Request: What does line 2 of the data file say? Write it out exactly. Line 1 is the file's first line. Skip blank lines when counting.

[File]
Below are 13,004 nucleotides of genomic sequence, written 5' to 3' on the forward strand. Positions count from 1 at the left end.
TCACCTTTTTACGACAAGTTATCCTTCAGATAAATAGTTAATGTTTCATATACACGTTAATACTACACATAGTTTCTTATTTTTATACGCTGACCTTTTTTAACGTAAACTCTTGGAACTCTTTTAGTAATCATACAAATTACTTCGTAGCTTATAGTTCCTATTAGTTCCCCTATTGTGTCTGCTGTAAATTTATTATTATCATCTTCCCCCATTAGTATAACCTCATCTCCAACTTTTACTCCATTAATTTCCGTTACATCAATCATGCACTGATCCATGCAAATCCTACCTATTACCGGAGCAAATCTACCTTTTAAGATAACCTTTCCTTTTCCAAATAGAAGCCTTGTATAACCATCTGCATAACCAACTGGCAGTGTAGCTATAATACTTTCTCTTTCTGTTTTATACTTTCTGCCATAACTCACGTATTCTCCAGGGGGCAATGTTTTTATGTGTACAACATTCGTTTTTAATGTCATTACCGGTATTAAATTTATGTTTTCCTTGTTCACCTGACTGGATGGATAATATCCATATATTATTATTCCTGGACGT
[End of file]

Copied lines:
TCACCTTTTTACGACAAGTTATCCTTCAGATAAATAGTTAATGTTTCATATACACGTTAATACTACACATAGTTTCTTATTTTTATACGCTGACCTTTTTTAACGTAAACTCTTGGAACTCTTTTAGTAATCATACAAATTACTTCGTAGCTTATAGTTCCTATTAGTTCCCCTATTGTGTCTGCTGTAAATTTATTATTATCATCTTCCCCCATTAGTATAACCTCATCTCCAACTTTTACTCCATTAATTTCCGTTACATCAATCATGCACTGATCCATGCAAATCCTACCTATTACCGGAGCAAATCTACCTTTTAAGATAACCTTTCCTTTTCCAAATAGAAGCCTTGTATAACCATCTGCATAACCAACTGGCAGTGTAGCTATAATACTTTCTCTTTCTGTTTTATACTTTCTGCCATAACTCACGTATTCTCCAGGGGGCAATGTTTTTATGTGTACAACATTCGTTTTTAATGTCATTACCGGTATTAAATTTATGTTTTCCTTGTTCACCTGACTGGATGGATAATATCCATATATTATTATTCCTGGACGT